Payroll taxes are the leading reason why small and medium size businesses get hauled in to the Internal Revenue Service’s (IRS) Collection Division. That won’t be changing any time soon: The IRS has recently affirmed that payroll taxes are a priority, meaning that tax pros need to learn how to avoid trouble and resolve payroll tax issues.
Part of the key to avoiding trouble is understanding how the IRS assesses businesses and their owners, says tax attorney Eric Green. Green outlines the IRS’ procedure for determining responsibility for and the calculating of unpaid payroll taxes in his Eli Financial webinar, “Payroll Taxes: Make Proper Withholdings and Avoid IRS Collections.”
Spotlight on: Cash-Strapped Business Owners
The IRS is more than happy to share stories of snagging those who failed to collect and pass on payroll taxes. Actions from fiscal year 2016 include:
- A New Jersey man who hired illegal immigrants;
- A Pennsylvania man sentenced for tax fraud; and
- Numerous business owners who withheld the tax but did not pay it to the government.
Actions from 2017 were similar.
As attorney Stephen Fishman explains on Nolo, all businesses with employees are required to pay to the IRS:
- A 12.4 percent social security tax (up to an annual ceiling)
- A 2.9 percent Medicare tax (more for high earners)
“Employers are required to withhold half of the Social Security and Medicare taxes from their employees’ paychecks and pay the other half out of their own pockets,” Fishman wrote. “The money is supposed to be sent to the IRS or an authorized financial institution, usually monthly or semi-weekly.”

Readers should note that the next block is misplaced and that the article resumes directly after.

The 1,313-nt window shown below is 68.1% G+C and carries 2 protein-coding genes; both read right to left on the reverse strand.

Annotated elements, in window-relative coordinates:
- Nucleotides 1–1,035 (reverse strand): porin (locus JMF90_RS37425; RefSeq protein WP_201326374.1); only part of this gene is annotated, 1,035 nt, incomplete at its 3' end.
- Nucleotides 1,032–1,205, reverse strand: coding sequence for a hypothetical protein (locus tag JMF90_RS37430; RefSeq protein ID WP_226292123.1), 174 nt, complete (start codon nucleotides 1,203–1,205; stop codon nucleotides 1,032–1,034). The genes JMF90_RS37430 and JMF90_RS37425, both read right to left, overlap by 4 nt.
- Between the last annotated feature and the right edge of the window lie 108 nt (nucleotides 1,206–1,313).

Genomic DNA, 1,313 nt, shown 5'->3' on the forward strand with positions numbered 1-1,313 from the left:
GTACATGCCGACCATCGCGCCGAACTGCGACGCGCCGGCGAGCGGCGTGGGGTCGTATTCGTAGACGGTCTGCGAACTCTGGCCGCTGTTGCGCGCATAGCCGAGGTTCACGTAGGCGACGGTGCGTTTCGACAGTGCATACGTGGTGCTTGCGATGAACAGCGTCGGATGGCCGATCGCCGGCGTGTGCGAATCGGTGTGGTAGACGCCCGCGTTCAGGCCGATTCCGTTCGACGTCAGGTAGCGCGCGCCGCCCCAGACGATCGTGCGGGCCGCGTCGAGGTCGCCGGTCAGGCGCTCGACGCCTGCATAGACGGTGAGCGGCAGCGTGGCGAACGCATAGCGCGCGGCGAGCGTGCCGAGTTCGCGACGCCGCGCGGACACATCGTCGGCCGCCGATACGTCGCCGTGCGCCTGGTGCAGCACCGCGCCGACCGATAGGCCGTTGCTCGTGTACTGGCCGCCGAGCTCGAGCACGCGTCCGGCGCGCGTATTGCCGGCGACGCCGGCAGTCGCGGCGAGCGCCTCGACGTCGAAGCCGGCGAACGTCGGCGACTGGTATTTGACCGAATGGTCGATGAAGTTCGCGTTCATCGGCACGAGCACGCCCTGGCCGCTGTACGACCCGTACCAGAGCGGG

Reasons for evasion—and subsequent payroll tax violations—include cash-starved businesses that try to use the IRS as a bank and others who collect money with no plan to ever pass it on. Still others are “tax protestors” who think federal taxes are unconstitutional.
Penalties Include Fines, Prison
There are good reasons to avoid IRS collection actions, writes CPA Vani Murthy in a Journal of Accountacy article.
“The penalties for failing to pay over trust fund taxes can be severe and sometimes include prison time,” Murthy says.
Furthermore, the IRS and courts cast a broad net when determining who is responsible for paying taxes: A supervisor who hands the job off to an employee who shirks the duty may find herself in hot water, too.
“It is important for taxpayers to understand that the IRS is aggressive in assessing the trust fund penalty,” Murthy adds. “The government does not take this lightly and will not relent in its efforts to collect the amounts it is owed. For a business with numerous employees, unpaid trust fund taxes add up quickly, and the trust fund penalty consequently assessed against a responsible person can be huge. In addition, the penalty is not dischargeable in bankruptcy.”
With this in mind, says Green, accountants and tax pros should understand clearly how the payroll tax collection process works so clients can be properly advised—and deterred from taking missteps.
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